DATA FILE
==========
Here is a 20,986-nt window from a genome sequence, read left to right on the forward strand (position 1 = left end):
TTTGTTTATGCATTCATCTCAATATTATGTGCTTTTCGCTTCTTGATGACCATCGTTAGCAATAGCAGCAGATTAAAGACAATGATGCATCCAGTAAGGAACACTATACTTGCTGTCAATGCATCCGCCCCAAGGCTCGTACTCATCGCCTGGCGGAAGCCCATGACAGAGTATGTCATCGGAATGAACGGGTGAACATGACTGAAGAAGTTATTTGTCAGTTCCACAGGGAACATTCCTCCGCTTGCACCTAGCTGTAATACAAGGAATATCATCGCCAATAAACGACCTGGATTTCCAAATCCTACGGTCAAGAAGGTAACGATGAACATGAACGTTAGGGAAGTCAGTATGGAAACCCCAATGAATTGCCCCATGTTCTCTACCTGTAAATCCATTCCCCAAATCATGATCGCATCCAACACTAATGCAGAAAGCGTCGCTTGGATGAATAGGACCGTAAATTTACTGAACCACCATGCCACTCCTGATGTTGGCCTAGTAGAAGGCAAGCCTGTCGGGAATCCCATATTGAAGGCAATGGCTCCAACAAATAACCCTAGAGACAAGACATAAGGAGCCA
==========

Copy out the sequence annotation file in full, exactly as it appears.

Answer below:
Here is a 20,986-nt window from a genome sequence, read left to right on the forward strand (position 1 = left end):
TTTGTTTATGCATTCATCTCAATATTATGTGCTTTTCGCTTCTTGATGACCATCGTTAGCAATAGCAGCAGATTAAAGACAATGATGCATCCAGTAAGGAACACTATACTTGCTGTCAATGCATCCGCCCCAAGGCTCGTACTCATCGCCTGGCGGAAGCCCATGACAGAGTATGTCATCGGAATGAACGGGTGAACATGACTGAAGAAGTTATTTGTCAGTTCCACAGGGAACATTCCTCCGCTTGCACCTAGCTGTAATACAAGGAATATCATCGCCAATAAACGACCTGGATTTCCAAATCCTACGGTCAAGAAGGTAACGATGAACATGAACGTTAGGGAAGTCAGTATGGAAACCCCAATGAATTGCCCCATGTTCTCTACCTGTAAATCCATTCCCCAAATCATGATCGCATCCAACACTAATGCAGAAAGCGTCGCTTGGATGAATAGGACCGTAAATTTACTGAACCACCATGCCACTCCTGATGTTGGCCTAGTAGAAGGCAAGCCTGTCGGGAATCCCATATTGAAGGCAATGGCTCCAACAAATAACCCTAGAGACAAGACATAAGGAGCCA